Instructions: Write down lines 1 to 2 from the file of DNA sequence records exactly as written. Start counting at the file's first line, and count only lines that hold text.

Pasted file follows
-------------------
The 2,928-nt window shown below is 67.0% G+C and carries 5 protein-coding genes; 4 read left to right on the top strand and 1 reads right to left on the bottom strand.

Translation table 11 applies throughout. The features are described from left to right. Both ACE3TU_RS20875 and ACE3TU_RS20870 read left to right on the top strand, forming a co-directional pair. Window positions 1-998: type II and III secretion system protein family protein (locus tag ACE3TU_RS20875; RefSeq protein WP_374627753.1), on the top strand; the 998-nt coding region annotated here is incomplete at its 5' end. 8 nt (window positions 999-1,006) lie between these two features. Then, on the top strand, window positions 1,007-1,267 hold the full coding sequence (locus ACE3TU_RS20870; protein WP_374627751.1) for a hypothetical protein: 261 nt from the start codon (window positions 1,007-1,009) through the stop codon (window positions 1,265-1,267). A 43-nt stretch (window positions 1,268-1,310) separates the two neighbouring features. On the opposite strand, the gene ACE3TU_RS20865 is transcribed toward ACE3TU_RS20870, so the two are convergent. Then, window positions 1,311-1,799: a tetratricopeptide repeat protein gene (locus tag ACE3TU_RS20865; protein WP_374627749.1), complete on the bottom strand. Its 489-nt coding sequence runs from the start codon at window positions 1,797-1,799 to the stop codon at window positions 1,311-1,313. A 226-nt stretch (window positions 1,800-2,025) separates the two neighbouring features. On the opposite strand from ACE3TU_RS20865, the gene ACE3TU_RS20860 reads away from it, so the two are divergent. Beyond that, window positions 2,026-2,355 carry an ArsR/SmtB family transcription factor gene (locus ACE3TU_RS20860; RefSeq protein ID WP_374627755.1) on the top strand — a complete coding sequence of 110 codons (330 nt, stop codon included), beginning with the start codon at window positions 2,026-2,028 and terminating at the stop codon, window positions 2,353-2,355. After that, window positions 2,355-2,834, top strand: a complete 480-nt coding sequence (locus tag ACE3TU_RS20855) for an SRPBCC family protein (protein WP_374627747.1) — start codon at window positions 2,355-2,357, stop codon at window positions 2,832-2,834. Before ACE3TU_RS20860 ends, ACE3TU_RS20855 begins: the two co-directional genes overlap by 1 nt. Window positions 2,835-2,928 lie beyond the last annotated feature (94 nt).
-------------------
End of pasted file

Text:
The 2,928-nt window shown below is 67.0% G+C and carries 5 protein-coding genes; 4 read left to right on the top strand and 1 reads right to left on the bottom strand.

Translation table 11 applies throughout. The features are described from left to right. Both ACE3TU_RS20875 and ACE3TU_RS20870 read left to right on the top strand, forming a co-directional pair. Window positions 1-998: type II and III secretion system protein family protein (locus tag ACE3TU_RS20875; RefSeq protein WP_374627753.1), on the top strand; the 998-nt coding region annotated here is incomplete at its 5' end. 8 nt (window positions 999-1,006) lie between these two features. Then, on the top strand, window positions 1,007-1,267 hold the full coding sequence (locus ACE3TU_RS20870; protein WP_374627751.1) for a hypothetical protein: 261 nt from the start codon (window positions 1,007-1,009) through the stop codon (window positions 1,265-1,267). A 43-nt stretch (window positions 1,268-1,310) separates the two neighbouring features. On the opposite strand, the gene ACE3TU_RS20865 is transcribed toward ACE3TU_RS20870, so the two are convergent. Then, window positions 1,311-1,799: a tetratricopeptide repeat protein gene (locus tag ACE3TU_RS20865; protein WP_374627749.1), complete on the bottom strand. Its 489-nt coding sequence runs from the start codon at window positions 1,797-1,799 to the stop codon at window positions 1,311-1,313. A 226-nt stretch (window positions 1,800-2,025) separates the two neighbouring features. On the opposite strand from ACE3TU_RS20865, the gene ACE3TU_RS20860 reads away from it, so the two are divergent. Beyond that, window positions 2,026-2,355 carry an ArsR/SmtB family transcription factor gene (locus ACE3TU_RS20860; RefSeq protein ID WP_374627755.1) on the top strand — a complete coding sequence of 110 codons (330 nt, stop codon included), beginning with the start codon at window positions 2,026-2,028 and terminating at the stop codon, window positions 2,353-2,355. After that, window positions 2,355-2,834, top strand: a complete 480-nt coding sequence (locus tag ACE3TU_RS20855) for an SRPBCC family protein (protein WP_374627747.1) — start codon at window positions 2,355-2,357, stop codon at window positions 2,832-2,834. Before ACE3TU_RS20860 ends, ACE3TU_RS20855 begins: the two co-directional genes overlap by 1 nt. Window positions 2,835-2,928 lie beyond the last annotated feature (94 nt).